Teachers say serious behavior issues like emotional dysregulation, disruption and defiance are more common. Even in historically calm schools, physical fights and verbal outbursts are becoming routine. One teacher shared with us that a student spit in her eye right after returning from winter break. The next day, that student tested positive for COVID-19.

Teachers are thus forced to spend time restoring order before they can teach. One said, “I realize that so little of my day is spent on true, high-quality instruction.”

Worries about students’ mental healthkeep teachers up at night. They tell us they see more kids who are anxious, depressed and despondent, and suicidal thoughts are appearing at younger ages. Katie, a first-grade teacher, shared with us: “There are many kids whose families face issues of food scarcity, job challenges, family relationships that are unstable, several who have suffered losses.”

‘At a breaking point’

In the face of mounting crises, teachers would typically partner with school-based social workers, counselors and other support staff. Yet many counselors, administrators, behavior support staff, paraprofessionals and other specialists are being redeployed to classrooms with teachers out sick. Teachers report students in crisis are left waiting.

Teachers describe giving up prep time to substitute for sick colleagues and keeping obviously sick kids in class when the nurse’s office is full. With the lack of time and training to teach multiple levels in one class, teachers are scrambling to find ways to catch kids up. A fifth-grade teacher shared that, after being denied funds from the district, her team used field trip funds to purchase an online extension of their math curriculum to support differentiated learning.

Although teachers are used to getting by in under-resourced systems, the teachers in our study tell us no amount of creativity will soon overcome the current crisis. As one teacher explained, “There were similar problems before, however with the added stressors of the pandemic, we’re at a breaking point and feel like saying no more.”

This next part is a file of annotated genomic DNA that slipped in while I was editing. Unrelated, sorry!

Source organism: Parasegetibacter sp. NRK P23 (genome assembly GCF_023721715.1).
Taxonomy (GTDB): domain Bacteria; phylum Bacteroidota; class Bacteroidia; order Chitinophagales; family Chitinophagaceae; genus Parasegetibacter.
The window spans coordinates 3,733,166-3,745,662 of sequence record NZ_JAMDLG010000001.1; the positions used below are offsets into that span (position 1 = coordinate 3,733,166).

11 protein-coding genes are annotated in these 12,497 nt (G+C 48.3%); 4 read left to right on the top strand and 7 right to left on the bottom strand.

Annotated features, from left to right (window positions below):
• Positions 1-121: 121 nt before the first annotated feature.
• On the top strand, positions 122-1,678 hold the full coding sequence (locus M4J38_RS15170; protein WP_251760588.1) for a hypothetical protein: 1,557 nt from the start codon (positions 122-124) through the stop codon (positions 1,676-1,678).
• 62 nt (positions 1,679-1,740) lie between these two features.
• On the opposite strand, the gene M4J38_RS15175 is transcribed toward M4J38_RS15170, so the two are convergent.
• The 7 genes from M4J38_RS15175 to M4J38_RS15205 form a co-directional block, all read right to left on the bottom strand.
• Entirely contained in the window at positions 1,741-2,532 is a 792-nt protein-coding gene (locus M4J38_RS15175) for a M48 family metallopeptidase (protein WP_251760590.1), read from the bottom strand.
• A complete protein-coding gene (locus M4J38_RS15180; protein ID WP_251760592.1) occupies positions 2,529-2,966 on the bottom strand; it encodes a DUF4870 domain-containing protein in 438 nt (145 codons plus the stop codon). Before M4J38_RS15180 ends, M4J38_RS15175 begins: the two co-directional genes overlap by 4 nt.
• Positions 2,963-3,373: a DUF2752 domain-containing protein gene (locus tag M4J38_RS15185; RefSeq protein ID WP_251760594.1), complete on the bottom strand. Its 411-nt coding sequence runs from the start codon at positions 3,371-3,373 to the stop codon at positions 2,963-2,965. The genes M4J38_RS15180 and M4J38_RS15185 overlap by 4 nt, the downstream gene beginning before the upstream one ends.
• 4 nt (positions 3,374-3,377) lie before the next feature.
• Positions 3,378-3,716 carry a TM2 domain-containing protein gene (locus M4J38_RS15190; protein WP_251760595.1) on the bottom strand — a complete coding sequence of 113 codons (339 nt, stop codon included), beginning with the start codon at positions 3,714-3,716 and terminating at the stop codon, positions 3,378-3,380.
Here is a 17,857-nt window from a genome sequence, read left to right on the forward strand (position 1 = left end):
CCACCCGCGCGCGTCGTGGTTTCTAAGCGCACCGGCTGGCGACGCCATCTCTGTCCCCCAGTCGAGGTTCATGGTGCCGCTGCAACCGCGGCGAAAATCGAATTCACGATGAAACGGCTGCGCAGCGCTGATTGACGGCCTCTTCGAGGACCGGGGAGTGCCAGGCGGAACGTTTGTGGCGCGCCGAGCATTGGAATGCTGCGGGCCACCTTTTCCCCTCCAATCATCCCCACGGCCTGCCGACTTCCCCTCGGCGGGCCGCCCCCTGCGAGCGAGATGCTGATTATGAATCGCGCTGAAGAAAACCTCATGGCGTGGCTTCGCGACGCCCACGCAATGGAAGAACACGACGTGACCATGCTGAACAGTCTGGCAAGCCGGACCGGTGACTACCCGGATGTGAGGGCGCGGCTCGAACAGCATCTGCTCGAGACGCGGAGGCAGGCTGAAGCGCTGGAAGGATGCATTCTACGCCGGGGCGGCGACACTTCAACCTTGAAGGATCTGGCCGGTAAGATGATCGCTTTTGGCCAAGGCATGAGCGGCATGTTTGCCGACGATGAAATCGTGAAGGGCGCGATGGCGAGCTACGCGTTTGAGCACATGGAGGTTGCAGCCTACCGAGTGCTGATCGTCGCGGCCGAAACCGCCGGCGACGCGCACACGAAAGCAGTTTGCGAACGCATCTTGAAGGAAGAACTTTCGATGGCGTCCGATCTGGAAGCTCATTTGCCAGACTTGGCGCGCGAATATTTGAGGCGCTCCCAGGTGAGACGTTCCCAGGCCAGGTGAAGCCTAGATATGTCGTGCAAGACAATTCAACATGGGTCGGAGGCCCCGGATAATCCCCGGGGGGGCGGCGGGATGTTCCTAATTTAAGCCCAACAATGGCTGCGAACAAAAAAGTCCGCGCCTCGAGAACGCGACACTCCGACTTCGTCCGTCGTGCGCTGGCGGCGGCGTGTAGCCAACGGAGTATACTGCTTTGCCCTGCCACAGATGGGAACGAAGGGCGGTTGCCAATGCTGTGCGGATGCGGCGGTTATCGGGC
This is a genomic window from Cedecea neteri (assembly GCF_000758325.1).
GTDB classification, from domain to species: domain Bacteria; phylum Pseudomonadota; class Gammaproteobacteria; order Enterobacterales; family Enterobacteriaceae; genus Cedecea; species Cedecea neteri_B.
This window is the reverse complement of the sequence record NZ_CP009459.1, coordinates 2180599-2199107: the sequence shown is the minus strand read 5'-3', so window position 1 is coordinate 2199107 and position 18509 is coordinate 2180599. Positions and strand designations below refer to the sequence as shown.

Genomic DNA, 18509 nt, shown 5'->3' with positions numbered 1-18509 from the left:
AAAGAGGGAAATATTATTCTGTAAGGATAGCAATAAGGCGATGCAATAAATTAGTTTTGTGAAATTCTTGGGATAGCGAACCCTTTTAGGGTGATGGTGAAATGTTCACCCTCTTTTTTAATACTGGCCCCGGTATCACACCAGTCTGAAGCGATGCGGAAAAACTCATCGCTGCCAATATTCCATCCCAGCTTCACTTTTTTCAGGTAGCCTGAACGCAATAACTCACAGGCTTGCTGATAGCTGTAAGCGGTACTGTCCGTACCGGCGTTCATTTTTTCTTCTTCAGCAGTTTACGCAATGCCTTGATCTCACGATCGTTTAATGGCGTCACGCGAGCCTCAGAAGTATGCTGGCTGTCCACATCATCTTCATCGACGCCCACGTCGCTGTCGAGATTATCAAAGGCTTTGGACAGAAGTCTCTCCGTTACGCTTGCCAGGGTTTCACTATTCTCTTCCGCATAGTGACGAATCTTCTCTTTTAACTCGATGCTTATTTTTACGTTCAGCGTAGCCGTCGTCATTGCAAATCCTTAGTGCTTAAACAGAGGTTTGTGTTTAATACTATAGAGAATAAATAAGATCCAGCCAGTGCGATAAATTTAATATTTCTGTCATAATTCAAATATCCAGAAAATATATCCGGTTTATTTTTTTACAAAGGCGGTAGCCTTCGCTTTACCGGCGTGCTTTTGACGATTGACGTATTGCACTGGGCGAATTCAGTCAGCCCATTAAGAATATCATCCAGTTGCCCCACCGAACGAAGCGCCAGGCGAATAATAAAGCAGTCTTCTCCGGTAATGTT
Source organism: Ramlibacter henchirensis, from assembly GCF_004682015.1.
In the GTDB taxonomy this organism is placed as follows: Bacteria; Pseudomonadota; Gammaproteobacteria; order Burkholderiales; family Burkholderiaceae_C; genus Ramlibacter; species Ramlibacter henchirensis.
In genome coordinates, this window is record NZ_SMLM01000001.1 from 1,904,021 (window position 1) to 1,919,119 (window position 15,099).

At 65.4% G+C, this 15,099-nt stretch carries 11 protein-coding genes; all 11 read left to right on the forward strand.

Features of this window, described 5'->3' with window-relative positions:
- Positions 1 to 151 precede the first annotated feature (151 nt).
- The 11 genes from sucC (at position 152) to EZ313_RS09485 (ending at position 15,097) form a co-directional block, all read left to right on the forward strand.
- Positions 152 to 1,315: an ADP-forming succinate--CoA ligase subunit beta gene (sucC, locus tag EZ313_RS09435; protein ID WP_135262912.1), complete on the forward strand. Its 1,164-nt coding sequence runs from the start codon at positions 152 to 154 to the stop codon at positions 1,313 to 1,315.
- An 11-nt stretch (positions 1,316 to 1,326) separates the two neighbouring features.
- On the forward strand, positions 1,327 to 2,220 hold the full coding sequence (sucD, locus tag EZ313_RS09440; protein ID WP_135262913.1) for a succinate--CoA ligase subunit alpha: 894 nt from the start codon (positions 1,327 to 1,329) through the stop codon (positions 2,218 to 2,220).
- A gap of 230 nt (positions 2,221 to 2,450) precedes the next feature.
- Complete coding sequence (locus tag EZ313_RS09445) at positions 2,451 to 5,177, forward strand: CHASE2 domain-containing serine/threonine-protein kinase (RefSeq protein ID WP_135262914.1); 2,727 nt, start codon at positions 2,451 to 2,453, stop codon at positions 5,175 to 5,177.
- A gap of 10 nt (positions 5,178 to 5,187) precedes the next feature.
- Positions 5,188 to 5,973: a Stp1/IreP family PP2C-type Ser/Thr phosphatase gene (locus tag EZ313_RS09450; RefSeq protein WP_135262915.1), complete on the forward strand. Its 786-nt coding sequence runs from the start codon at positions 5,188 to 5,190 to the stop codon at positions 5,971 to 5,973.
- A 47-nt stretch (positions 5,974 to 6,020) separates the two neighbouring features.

While the pandemic has always posed significant challenges, it used to be that even struggling teachers expressed optimism that things would eventually improve.

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Now, as they contend with years of ever-increasing, cumulative needs colliding with the acute pressures of the Omicron wave, teachers are left staggering and overwhelmed.

Rachel, the fifth-grade teacher, explained: “We entered the year feeling depleted, and now so little is left. I wonder what it’s all for.”

Yet despite the scale of the challenges and the steep personal toll of this work, the teachers in our study and around the country keep showing up for students and families. We wonder how long they can continue. Moreover, we wonder about what will happen to those students and families if, or perhaps when, they can’t.

Laura Wangsness Willemsen is associate professor of education, Concordia University, St. Paul, Minnesota.

Elisheva L. Cohen is a post-doctoral fellow in International Issues and Sustainable Development, Indiana University.

This article was originally published on theconversation.com